cave painting, framed painting, and vase scanned with raman spectrometer

Conservation

Art and archaeological conservation and study can prove to be extremely difficult due to years of decay and neglect, making it hard to create an accurate history of artifacts. Portable Raman spectroscopy, partnered with techniques such as X-ray fluorescence and diffuse reflectance has gained wide acceptance as a technique for studying and identifying art and artifacts from past decades. These techniques have uncovered discoveries in prehistoric paintings on rock walls, such as discerning what the images are and providing crucial information to scientifically date the crusts and rock art itself. Raman can be used to study organics and inorganics – both are present in paints, pigments, and architectural materials. Portability allows the user to maintain the integrity of important heritage sites, and is in line with requirements of conservationists working to understand the origins of objects without the need to move them, and with minimal invasion.

Enhanced Raman technology has allowed us to study the results of biological activity in ancient environments and human cultural heritage as reflected in art and artifacts. Raman spectroscopy also serves as an important tool in identifying art forgeries, as natural and synthetic pigments and can be identified and differentiated.

Products

i-Raman®

High Resolution TE Cooled Fiber Optic Raman System

i-Raman® high resolution Raman spectrometer by B&W Tek

i-Raman® Plus

Highly Sensitive, High Resolution Fiber Optic Raman System

i-raman_plus200

i-Raman® Pro

Deep Cooled, Highly Sensitive, High Resolution Fiber Optic Raman System

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i-Raman® Pro-ST

Portable Raman Analyzer for Rapid Analysis and Identification Through Opaque Barriers

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i-Raman® EX

1064nm Fiber Optic Raman System

i-RamanEX_200

i-Spec® Plus

Diffuse Reflectance NIR Analyzer

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NanoLIBS®

Handheld LIBS Analyzer for the Pharmaceutical Industry

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Application Notes

The benefits of Raman spectroscopy are well recognized for the molecular identification of unknown samples and being used routinely in various applications areas.
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Raman spectroscopy is a nondestructive and highly versatile technique for analysis of chemicals, both organic and inorganic. It is used in industry, bioscience, medical diagnosis, forensics, and many other areas.
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This application note focuses on rock art paintings in open-air rock shelters in five rock art sites in the eastern Iberian Peninsula. Each of these sites presents outstanding difficulties of analysis by Raman spectroscopy, the most prevalent being crusts that mask Raman signals from the pigments and any other component of the paint recipe. X-ray fluorescence and diffuse reflectance using portable instruments as well as electronic microscopy and energy dispersive X-ray spectroscopy of micro-specimens from the painting panels have revealed the distribution of the different components. This not only helps to discern what the images are, but also contributes to the scientific dating of the crusts and rock art itself.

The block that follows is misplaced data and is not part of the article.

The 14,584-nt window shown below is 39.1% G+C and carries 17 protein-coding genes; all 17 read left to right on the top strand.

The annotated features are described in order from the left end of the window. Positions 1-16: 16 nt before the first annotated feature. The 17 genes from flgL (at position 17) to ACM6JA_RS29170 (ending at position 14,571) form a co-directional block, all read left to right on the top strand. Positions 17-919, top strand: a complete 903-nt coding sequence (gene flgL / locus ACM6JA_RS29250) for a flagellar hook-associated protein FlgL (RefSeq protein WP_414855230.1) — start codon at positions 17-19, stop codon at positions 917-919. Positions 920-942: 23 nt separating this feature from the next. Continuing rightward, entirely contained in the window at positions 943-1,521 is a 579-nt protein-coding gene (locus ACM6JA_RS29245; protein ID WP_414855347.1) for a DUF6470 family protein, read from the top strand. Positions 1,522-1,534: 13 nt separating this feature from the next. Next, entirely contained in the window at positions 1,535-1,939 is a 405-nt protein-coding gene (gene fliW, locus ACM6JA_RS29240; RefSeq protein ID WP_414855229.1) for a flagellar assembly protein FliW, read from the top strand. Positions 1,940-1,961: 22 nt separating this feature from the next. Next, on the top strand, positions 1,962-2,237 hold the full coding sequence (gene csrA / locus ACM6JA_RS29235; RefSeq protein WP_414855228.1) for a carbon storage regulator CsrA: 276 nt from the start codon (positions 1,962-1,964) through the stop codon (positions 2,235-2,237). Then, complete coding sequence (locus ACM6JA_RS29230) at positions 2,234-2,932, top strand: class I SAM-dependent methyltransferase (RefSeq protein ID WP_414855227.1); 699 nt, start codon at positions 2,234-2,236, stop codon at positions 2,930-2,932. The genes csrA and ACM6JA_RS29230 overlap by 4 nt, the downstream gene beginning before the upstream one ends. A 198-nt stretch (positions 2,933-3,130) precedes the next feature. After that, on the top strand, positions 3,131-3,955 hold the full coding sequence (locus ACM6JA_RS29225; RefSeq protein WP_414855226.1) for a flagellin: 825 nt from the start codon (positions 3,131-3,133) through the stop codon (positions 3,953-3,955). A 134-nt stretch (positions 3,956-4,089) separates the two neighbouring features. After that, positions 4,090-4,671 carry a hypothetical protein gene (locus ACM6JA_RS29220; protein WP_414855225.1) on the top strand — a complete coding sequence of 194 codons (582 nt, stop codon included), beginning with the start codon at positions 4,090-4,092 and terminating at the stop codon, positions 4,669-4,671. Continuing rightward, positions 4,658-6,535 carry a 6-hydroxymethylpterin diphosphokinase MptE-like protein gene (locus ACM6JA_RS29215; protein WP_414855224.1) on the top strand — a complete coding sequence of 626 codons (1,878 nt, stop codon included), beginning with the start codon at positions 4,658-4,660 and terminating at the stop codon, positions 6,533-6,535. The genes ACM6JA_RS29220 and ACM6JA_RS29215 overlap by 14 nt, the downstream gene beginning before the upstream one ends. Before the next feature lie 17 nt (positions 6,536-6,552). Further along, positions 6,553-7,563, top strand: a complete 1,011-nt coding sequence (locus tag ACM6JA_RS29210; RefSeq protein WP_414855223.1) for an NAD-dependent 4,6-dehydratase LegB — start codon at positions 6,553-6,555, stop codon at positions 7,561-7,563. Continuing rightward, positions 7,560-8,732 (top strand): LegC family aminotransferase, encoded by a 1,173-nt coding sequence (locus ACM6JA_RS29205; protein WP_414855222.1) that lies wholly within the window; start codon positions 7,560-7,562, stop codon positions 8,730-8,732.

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Being applied in archaeology only in the recent years, Raman spectroscopy is becoming increasingly important as an analytical tool in conservation science. Its relevance is given by the intrinsic properties of the technique; actually Raman spectra are obtained by excitation with low energy radiation; by contrast with common “archaeology” experimental techniques such as Mossbauer spectroscopy and Electronic Spin Resonance, Raman spectroscopy is completely not destructive and does not need any pretreatment of the samples. Moreover, thanks to the advances in the technology devices in the recent years, it is possible to collect excellent experimental data in situ, by means of optical fiber coupled devices with small and compact dispersive apparatus
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Chemical identification is an important part of the study of archaeological artefacts and artworks. This information can be obtained through nondestructive Raman analysis directly within the environment in which the artefacts are discovered. This information is extremely helpful in forming the basis of identifying pigments, dyes and paints used; thus indicating when and how a piece was made, giving insight into the time period of creation, and suggesting the authenticity of the object.
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Portable Raman Spectroscopy is widely used for the analysis of paintings, ceramics, statues (surface coatings), and other artifacts. The flexibility of fiber optics in conjunction with the non-destructive and non-contact nature of Raman spectroscopy allows measurements to be made in-situ.
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Carbon black is a form of amorphous carbon. It is mainly used as reinforcement filler in automobile tires and other rubber products, but is also used in pigments, paint, and carbon paper. Raman spectroscopy is a very effective analytical technology to characterize carbon materials. The fast characterization of carbon black material using Raman spectroscopy is discussed here to demonstrate that Raman technology is well suited for carbon black material characterization.
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